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One of the great things about the Great Courses series is that they can give the listener a 101 level introduction to a new (or renewed, for courses forgotten decades ago) area of study. I am a dedicated listener (and in some cases, watcher) of Teaching Co. courses of this kind. Of course, a 101 level course that is completed in only, say 12 hours, can also seem somewhat superficial, since a true 101 course on the same topic in freshman year of college has lots more hours as well as lots of reading materials the college freshman must read if he or she hopes to get a good grade. The Teaching Co tries hard to achieve a balance between their own 101 by bridging toward the college 101, without getting all the way there.
I found this course to be closer to the superficial 101, which means I hungered for more information about the cases about which I knew little or nothing (mostly the in the first half of the course) while I came away slightly dissatisfied with those about which I already knew a good deal (mostly in the last 1/4 of the course). I still give it 4 stars overall, it has already driven me looking for more material on the few cases about which I knew nothing, so I can make my own bridge in the direction of the freshman 101. In that sense, this course and this professor has accomplished the key objectives of Teaching Co courses -- giving me a broad understanding of this topic and making me thirsty for more information on particular lectures.
The lecturer is quite entertaining, and brings in plenty of ancillary information to give the listener context about the case itself. Each lecture is structured in such a way that the entire 30 minutes is not dominated by the trial itself, but gives background on the times, the "crime," the players, and where appropriate, the consequences of the event.
4 of 4 people found this review helpful
The material covered in this course is undoubtedly interesting, and the lectures improve as the series progresses. But given Professor Linder's credentials and accomplishments, I had hoped for more analysis and scholarship. Instead, we get straight-up story telling, often delivered from the cinematic perspective of an omniscient narrator. This makes for light, entertaining listening, but the legal and historical significance of each trial are only touched upon briefly, if at all.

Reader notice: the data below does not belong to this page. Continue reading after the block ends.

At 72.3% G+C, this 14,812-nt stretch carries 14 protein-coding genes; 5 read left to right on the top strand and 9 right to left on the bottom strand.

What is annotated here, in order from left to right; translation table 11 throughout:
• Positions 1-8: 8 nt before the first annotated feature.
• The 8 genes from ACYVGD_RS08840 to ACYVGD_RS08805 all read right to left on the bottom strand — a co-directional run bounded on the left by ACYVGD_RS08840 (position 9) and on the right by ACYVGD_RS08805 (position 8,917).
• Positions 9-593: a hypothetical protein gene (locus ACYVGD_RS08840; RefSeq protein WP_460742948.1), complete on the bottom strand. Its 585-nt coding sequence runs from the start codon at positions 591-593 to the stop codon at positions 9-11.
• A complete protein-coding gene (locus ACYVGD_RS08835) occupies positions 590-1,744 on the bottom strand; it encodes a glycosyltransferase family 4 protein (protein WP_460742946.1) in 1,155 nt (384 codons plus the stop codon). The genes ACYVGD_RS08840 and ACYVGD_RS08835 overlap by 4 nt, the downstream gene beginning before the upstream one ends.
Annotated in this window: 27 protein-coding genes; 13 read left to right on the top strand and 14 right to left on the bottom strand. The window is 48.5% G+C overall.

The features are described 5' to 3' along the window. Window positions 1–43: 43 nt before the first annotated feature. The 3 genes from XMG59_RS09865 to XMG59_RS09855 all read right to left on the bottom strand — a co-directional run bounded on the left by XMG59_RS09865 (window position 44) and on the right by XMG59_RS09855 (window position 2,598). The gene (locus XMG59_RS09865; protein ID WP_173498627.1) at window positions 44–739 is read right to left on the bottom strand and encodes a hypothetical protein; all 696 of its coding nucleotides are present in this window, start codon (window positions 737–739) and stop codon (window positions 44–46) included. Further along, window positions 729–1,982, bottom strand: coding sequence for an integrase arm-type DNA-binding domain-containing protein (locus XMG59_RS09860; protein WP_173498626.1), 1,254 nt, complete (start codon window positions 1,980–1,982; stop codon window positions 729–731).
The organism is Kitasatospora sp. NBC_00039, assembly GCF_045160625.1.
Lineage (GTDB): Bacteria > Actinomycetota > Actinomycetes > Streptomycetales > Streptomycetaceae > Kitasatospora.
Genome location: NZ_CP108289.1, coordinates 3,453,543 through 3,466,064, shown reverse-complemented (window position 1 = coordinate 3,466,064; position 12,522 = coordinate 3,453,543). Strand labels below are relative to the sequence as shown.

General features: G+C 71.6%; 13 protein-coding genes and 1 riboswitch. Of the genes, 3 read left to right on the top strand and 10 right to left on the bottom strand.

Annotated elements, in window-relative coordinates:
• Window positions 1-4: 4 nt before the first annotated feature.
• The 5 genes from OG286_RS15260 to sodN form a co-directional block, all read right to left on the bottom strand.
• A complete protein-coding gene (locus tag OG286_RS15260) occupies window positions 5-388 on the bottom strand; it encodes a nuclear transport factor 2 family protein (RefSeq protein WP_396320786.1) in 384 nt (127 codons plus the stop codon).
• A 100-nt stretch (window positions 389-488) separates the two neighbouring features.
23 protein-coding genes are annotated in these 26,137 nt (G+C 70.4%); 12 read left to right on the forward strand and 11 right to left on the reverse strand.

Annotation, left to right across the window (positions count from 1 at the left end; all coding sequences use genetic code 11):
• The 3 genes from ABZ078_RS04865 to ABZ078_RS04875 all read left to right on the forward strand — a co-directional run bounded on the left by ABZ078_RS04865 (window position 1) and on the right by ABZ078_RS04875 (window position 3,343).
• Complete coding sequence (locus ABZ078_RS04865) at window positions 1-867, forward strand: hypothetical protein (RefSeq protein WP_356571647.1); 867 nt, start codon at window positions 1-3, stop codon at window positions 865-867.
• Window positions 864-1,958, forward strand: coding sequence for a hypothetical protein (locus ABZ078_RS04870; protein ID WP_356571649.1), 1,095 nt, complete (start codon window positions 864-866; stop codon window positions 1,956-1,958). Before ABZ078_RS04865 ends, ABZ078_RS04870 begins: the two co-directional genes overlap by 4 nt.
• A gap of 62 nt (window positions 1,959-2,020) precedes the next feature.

Professor Linder's reading of his script is also distracting. He is likeable and has a pleasant enough voice, but each lecture is marred by a dozen or more slip ups and mispronunciations. The overall impression is of a cold reading captured in one take and presented unedited. Great Courses lecturers are usually much more polished.
Despite these reservations, I listened to this course in its entirety and enjoyed much of what I heard. I appreciated the Professor's knowledgeable rehearsal of the details of each case, but was frustrated that he never went deeper. As mentioned above, I had hoped for a course exploring the legal, moral and social issues raised by these trials.
7 of 9 people found this review helpful
I found this hugely enjoyable - hence still offering four stars. Where many of the historical lecture series from the great courses concatenate as a single thematic narrative, one to the next, each lecture here is a self-contained story, insightfully told. My one and only gripe is how few of these trials take place outside of America. Sure, we begin with Socrates, and there's Bruno and Nuremburg, but one feels these are included only to warrant the title. The vast majority of these trials are American, and I suppose I was hoping to hear something of a more mixed, international flavour. Highly recommended nevertheless. Interesting, informative, and even shocking in places.